food for thought

Students say 2 p.m. is too late for lunch, but state law is murky

The schedule at Paul Robeson High School.

Students at Paul Robeson High School are served lunch at 2 p.m. or later. As we reported earlier this month, many students at the phasing-out school say the schedule leaves them hungry and unable to focus on classwork by the second half of the school day.

“Later in the day, my stomach [is] talking to me, and the teacher is talking to me at the same time,” senior Akeem Pearce told me. “I don’t know who to listen to.”

Our readers asked whether it is legal for a city school to serve lunch so late in the day. The short answer is yes, according to the letter of the law — but maybe not according to the spirit.

State law governing school lunch schedules does not specify a window of time for serving lunch, but rather requires that schools serve lunch at a “reasonable time,” which could vary from community to community.

Overcrowding and co-locations — which ask multiple schools stationed in the same building to share a single cafeteria, gym and auditorium — have caused some schools to complain that they are unable to schedule lunch at a reasonable time.

In response to complaints about the lunch schedule at Manhattan’s P.S. 116, which is severely overcrowded, Assemblyman Brian Kavanagh introduced a bill last March that would require schools to serve lunch within a specific time window.

Under Kavanagh’s bill, schools couldn’t schedule students for lunch until at least two and one-half hours after the start of the school day, and all students would have to have a lunch break by four hours after the first bell. Under that rule, Robeson would be required to begin serving lunch by 12:30 p.m. at the latest.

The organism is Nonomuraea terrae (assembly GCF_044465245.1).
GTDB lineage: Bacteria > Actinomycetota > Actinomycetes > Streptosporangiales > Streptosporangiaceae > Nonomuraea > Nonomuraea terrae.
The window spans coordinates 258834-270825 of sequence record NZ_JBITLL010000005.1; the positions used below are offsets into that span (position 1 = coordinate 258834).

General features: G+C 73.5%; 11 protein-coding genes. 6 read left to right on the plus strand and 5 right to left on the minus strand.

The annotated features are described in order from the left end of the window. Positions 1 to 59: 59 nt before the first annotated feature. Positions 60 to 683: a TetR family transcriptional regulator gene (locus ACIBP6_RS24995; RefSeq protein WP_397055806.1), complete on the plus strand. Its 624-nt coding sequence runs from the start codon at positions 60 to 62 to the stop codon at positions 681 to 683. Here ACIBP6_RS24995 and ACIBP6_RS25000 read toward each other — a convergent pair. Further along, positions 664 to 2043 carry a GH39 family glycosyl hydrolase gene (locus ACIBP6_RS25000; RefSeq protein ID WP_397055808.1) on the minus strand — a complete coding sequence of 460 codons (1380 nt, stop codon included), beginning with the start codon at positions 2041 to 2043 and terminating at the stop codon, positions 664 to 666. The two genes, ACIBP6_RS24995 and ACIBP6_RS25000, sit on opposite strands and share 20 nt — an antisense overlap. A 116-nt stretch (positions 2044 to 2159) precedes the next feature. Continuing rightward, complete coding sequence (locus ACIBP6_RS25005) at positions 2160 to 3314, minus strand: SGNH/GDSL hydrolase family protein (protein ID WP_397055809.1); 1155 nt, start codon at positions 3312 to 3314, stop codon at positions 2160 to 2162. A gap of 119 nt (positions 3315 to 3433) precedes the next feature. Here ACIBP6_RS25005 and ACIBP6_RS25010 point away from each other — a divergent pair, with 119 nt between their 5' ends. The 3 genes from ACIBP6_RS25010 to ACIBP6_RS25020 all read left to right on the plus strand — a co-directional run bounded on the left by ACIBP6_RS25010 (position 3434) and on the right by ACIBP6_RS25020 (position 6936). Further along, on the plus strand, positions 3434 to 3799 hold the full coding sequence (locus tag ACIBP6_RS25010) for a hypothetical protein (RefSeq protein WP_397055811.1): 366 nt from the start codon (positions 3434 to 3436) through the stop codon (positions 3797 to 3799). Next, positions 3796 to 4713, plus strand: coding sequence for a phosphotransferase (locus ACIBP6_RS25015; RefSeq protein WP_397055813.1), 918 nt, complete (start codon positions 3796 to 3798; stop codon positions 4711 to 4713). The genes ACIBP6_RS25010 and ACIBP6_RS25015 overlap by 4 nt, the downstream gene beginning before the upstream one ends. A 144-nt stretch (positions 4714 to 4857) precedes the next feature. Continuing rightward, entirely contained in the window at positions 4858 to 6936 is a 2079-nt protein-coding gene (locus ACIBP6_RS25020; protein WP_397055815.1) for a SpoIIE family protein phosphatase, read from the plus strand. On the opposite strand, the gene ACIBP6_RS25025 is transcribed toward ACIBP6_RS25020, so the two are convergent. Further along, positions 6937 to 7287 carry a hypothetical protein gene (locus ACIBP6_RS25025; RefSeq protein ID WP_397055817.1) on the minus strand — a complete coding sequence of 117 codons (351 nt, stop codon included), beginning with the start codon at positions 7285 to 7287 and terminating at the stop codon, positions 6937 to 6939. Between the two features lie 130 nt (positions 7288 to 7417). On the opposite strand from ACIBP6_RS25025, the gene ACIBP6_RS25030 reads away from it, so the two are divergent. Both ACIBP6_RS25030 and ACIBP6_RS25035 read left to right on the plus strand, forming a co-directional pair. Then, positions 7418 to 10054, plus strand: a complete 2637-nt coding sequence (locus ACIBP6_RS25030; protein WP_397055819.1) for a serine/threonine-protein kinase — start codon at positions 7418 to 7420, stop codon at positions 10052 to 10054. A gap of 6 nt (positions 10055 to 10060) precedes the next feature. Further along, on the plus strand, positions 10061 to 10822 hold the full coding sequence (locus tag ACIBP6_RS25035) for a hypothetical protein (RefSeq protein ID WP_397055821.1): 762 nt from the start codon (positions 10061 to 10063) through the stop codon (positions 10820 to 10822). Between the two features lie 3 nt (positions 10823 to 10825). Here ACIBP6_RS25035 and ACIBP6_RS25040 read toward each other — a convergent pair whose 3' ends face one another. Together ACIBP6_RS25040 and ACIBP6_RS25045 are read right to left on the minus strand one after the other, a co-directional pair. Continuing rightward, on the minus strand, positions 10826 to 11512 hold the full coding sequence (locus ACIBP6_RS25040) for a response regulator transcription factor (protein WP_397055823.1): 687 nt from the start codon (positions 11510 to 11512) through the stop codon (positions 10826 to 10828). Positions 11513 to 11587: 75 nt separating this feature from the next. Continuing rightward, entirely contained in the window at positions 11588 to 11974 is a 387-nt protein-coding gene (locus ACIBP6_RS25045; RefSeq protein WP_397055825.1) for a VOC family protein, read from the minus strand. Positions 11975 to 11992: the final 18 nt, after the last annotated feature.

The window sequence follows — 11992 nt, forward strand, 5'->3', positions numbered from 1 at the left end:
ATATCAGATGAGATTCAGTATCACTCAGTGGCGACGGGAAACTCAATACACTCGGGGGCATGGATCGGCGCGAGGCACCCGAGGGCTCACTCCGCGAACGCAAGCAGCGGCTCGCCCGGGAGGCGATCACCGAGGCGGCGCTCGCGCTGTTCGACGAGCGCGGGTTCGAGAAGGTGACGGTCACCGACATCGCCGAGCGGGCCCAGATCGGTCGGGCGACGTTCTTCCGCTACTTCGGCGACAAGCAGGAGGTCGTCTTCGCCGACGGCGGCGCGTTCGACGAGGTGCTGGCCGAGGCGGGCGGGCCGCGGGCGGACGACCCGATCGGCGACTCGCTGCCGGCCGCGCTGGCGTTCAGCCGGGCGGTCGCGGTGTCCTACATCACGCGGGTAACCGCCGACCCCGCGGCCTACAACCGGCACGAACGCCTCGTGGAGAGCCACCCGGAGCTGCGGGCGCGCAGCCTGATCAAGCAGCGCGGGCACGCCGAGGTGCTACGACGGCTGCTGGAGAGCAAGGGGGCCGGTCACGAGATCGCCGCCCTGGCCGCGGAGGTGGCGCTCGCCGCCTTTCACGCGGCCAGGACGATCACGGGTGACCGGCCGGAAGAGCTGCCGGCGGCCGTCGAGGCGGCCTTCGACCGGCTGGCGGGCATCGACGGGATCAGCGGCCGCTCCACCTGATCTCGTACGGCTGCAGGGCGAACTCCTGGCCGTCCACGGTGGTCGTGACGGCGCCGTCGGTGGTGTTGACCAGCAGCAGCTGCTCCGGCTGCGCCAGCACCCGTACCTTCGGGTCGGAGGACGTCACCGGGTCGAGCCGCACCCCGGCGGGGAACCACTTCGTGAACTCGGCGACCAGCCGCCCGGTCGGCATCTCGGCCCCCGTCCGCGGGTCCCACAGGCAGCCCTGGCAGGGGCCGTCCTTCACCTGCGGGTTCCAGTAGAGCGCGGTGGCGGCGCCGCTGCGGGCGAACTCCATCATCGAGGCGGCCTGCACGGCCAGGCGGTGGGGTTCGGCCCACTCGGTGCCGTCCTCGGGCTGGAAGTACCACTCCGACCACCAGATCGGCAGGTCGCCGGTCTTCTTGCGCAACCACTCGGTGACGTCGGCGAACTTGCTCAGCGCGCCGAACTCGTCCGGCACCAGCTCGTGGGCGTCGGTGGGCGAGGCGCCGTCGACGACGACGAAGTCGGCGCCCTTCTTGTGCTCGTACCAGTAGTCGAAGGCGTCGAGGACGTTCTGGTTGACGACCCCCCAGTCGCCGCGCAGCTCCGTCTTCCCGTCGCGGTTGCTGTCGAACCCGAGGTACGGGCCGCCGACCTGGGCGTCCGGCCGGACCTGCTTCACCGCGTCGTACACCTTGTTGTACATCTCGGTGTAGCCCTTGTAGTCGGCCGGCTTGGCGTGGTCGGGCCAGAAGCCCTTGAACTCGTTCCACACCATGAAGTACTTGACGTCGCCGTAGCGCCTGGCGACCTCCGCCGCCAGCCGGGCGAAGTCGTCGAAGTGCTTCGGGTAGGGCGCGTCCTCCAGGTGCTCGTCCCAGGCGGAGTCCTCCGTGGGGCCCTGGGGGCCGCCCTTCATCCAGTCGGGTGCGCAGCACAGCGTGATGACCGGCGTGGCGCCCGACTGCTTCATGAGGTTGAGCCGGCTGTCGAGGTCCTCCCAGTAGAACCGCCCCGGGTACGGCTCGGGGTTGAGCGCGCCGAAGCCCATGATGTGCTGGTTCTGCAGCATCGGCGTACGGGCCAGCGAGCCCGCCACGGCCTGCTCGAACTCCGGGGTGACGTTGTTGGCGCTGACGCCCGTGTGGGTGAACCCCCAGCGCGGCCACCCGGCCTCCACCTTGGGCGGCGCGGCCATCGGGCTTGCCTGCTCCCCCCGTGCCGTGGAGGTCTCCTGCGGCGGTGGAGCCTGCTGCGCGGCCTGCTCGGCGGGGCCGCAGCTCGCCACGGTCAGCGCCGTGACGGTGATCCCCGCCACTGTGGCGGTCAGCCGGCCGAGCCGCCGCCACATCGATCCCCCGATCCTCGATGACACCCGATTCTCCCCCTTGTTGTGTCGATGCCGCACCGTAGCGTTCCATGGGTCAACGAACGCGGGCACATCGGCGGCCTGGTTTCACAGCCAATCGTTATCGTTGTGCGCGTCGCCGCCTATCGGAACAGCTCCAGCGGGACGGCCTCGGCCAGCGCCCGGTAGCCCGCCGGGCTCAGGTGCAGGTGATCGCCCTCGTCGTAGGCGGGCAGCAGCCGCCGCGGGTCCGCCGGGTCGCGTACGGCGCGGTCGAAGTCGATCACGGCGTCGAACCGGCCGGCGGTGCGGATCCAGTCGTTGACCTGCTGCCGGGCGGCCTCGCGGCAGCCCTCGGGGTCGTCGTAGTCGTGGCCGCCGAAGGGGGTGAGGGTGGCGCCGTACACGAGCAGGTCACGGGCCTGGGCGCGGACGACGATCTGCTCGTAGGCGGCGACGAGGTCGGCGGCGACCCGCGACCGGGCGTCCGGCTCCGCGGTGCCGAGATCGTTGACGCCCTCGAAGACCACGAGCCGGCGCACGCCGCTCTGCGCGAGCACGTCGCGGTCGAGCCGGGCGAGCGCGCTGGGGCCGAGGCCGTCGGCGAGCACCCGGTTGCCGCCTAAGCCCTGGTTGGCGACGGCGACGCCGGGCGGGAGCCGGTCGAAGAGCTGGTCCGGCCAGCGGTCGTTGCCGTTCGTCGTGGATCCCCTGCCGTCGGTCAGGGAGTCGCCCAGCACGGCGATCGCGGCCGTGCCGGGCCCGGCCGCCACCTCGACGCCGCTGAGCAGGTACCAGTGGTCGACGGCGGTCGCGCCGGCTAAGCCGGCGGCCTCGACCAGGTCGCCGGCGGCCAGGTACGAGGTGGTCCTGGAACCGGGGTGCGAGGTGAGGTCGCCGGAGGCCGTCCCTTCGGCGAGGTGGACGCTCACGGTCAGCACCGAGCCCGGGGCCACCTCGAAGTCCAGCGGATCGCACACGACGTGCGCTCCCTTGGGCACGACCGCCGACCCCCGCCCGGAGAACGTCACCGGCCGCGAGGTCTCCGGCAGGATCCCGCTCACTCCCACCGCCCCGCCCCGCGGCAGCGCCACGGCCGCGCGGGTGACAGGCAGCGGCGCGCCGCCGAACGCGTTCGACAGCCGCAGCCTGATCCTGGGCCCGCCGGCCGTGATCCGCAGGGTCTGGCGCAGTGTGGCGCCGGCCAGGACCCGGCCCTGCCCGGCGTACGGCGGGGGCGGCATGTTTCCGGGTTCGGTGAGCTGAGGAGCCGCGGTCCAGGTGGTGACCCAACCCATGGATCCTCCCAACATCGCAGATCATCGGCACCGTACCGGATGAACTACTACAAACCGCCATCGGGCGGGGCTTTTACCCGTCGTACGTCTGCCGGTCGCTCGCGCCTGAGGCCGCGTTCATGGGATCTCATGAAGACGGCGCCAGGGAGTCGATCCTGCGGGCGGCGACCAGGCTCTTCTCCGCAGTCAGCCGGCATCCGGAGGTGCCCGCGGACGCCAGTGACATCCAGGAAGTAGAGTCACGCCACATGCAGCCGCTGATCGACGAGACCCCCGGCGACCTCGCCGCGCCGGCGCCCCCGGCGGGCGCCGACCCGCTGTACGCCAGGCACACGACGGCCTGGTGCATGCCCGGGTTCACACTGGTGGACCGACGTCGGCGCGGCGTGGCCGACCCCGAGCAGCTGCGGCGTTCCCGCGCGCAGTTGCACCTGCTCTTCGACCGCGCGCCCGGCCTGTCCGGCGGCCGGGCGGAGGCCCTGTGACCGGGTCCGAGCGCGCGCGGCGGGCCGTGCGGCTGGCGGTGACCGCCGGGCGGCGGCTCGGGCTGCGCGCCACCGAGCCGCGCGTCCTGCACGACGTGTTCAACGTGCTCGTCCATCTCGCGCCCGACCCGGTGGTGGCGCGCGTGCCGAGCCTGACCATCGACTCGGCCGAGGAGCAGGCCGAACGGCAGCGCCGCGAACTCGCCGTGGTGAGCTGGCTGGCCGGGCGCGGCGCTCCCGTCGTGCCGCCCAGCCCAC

“The notion is that if you’re going to have a full school day, you need a break to eat,” Kavanagh told me. “For people who feel like 2 o’clock is not a reasonable time, that’s already a violation of state law.”

The bill failed to gain traction during the 2011 legislative session, but Kavanaugh said he hoped his colleagues would discuss it this spring.

Chancellor Dennis Walcott told me after the marathon Panel for Educational Policy meeting Feb. 9 that he could not judge whether 2 p.m. is too late for schools to serve students lunch without knowing a school’s individual situation — and he was not familiar with complaints about Robeson’s lunch hour.

What's Your Education Story?

As the 2018 school year begins, join us for storytelling from Indianapolis educators

PHOTO: Dylan Peers McCoy/Chalkbeat
Sarah TeKolste, right, and Lori Jenkins at a Teacher Story Slam, in April.

In partnership with Teachers Lounge Indy, Chalkbeat is hosting another teacher story slam this fall featuring educators from across the city.

Over the past couple of years, Chalkbeat has brought readers personal stories from teachers and students through the events. Some of our favorites touched on how a teacher won the trust of her most skeptical student, why another teacher decided to come out to his students, and one educator’s call to ramp up the number of students pursuing a college education.

The event, 5:30 p.m. Thursday, Sept. 13, is free and open to the public — please RSVP here.

Event details:

5:30 p.m. to 7:30 p.m.
Thursday, Sept. 13, 2018
Tube Factory artspace
1125 Cruft St., Indianapolis, IN 46203
Get tickets here and find more on Facebook

More in What's Your Education Story?

School safety

Hiring more security officers in Memphis after school shootings could have unintended consequences

PHOTO: Jahi Chikwendiu/The Washington Post/Getty Images